and like Rosenborg Slot and Rundetårn, it is one of
the buildings of which we remember King Christian IV. The
building is built in Dutch renaissance style but is characterized
by the King's taste, like the garrets on the roof and the
In 1618 Christian IV asked the engineer Johan Semb to construct
a new part of town, Christianshavn, and a dam was made facing
Amager on top of which, the first "Amagerbro" (today
known as Knippelsbro) was built.
Christian IV had realized the importance of trade and business
and decided to make Copenhagen the great trade centre and
grand city of the future. However, you cannot have a grand
city without an exchange and in 1618 the King asked Lorenz
van Steenwinckel to start building Børsen, where the
dam facing Christianshavn is connected with land on Slotsholmen.
Just as the planning of Børsen begun, Lorenz van Steenwinckel
died, and therefore his brother, Hans van Steenwinckel, took
over the case. On December 10th 1619 Hans van Steenwinckel
was nominated for prime contractor and responsible for having
supervision with all the King's buildings. Lorenz and Hans
van Steenwinckel were sons of the Belgium born prime contractor
and stonecutter Hans van Steenwinckel. After his arrival in
Denmark in 1578 he provided Christian IV with new spires for
Helligåndskirken, Nikolaj Kirke and persumably Blåtårn
on Københavns Slot.
Building Børsen was not quite simple, because it was
going to be built on top of the new dam facing Christianshavn.
Because the dam had not yet settled, wharfs were built on
both sides and poles were tamped in the dam. In 1620 the building
itself began. The base of granite boulder, the walls and the
roof construction were built from 1621-23 and the building
was only completed in 1624. At that time Børsen looked
far from the building today. The ends of the building and
the garrets on the roof facing North were only built during
1623-1624, and in August 1625 the spire was placed. The end
of the building facing East was only finished in 1640.
Since then the building changed looks many times until 1883,
when it got its present look. This happened by getting the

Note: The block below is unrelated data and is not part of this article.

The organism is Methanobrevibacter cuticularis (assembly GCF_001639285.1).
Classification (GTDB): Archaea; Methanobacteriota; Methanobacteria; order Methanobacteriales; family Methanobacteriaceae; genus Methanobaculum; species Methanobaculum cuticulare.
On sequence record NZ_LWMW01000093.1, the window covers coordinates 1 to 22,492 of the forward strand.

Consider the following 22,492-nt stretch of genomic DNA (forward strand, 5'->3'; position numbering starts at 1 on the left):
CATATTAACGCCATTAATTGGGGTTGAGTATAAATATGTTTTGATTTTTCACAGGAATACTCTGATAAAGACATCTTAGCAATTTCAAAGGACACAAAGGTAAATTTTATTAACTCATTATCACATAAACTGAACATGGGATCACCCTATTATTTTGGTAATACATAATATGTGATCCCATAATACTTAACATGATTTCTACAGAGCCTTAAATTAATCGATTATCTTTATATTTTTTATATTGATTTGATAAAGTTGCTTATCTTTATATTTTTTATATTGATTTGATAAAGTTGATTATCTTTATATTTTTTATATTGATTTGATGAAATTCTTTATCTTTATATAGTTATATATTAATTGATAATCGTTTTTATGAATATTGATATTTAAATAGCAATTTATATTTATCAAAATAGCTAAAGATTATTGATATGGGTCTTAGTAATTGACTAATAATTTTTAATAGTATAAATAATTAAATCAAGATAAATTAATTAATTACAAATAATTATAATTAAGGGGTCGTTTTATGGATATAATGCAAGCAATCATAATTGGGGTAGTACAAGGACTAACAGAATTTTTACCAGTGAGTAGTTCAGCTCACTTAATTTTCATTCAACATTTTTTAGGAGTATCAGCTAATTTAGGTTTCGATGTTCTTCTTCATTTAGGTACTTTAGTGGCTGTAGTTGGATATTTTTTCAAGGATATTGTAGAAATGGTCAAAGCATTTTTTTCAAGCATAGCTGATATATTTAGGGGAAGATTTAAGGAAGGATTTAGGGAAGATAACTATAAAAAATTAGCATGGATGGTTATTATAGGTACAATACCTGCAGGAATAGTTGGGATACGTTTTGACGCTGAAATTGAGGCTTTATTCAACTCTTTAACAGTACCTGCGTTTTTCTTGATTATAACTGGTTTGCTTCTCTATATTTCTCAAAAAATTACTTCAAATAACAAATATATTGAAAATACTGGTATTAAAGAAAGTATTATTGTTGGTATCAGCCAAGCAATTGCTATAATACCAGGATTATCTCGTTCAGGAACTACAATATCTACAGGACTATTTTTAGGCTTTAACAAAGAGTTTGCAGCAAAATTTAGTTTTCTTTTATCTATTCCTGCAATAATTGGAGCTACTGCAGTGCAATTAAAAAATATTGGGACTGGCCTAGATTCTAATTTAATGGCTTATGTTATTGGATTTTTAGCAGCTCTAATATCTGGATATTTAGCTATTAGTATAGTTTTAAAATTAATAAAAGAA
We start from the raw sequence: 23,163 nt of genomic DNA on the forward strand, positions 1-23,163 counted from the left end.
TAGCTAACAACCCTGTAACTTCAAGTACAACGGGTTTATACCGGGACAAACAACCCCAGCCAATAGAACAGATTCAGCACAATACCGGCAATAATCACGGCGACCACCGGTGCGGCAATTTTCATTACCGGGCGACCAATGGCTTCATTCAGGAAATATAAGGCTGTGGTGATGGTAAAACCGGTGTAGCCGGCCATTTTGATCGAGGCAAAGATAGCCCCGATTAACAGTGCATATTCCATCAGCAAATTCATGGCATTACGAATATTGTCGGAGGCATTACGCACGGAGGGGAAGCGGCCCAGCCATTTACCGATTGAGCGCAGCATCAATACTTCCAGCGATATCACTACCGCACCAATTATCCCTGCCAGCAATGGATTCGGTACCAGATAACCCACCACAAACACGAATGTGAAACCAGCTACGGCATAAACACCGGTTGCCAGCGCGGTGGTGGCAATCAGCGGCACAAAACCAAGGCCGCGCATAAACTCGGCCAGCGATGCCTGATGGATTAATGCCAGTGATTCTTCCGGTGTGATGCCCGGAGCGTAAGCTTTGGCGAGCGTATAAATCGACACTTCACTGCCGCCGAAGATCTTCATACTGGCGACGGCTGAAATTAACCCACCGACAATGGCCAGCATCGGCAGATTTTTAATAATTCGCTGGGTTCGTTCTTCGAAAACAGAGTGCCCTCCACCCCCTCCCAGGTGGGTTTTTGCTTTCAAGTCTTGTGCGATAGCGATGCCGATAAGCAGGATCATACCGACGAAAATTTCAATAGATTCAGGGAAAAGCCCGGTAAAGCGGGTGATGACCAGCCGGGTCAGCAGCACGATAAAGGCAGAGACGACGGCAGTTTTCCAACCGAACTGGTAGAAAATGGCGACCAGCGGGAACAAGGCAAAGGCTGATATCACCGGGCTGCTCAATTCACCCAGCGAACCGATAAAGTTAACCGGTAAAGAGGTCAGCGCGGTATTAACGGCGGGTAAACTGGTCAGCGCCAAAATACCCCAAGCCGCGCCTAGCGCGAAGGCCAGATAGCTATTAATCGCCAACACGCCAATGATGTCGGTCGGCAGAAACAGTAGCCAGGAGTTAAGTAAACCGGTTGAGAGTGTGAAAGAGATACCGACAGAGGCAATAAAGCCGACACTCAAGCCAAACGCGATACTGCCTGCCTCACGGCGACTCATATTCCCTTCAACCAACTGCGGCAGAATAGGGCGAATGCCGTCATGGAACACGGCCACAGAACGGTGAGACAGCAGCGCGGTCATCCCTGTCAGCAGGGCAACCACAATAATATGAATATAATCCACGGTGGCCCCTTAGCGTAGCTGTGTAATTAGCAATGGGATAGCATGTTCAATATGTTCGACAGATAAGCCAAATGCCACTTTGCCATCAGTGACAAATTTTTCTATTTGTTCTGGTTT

garrets built on the roof facing South during 1879-1883. The
roof covering was also changed from lead, tin and tile to
Børsen as a market place
In the late 16th twenties, Børsen was taken into use
by renting out booths for merchants. From the street you could
enter the ground floor and visit 40 booths. The whole of Børsen's
first floor contained only one big room with rented booths
in the centre and along the windows.
In order to formally confirm that Copenhagen now had an exchange
and was on its way to become a trade center, King Christian
IV had a Latin inscription made above the entrance doors at
both ends of the building. The English version of this inscription
is the following:
"Christian IV, the almighty King of Denmark and Norway,
the Wends and the Goths, the fine father of the Fatherland,
the fortunate administrator of the property of the Country,
has followed in the footsteps of great kings before him and
with tremendous eagerness to introduce wealthy trade centres
to his countries, he has founded Børsen here before
you - not for the secret ploys of Mercury and Laverna, but
first and foremost in God's honour, and then for the profitable
use of buyers and sellers."
Børsen and the King's debt
As you may know, King Christian IV conducted several wars
and he was not always lucky. This meant he constantly needed
money and therefore mortgaged many of his buildings. This
was also the case with Børsen. During 1639-42 he personally
rented out Børsen to merchants, but he was not able
to administrate the many tenancies, and decided to rent out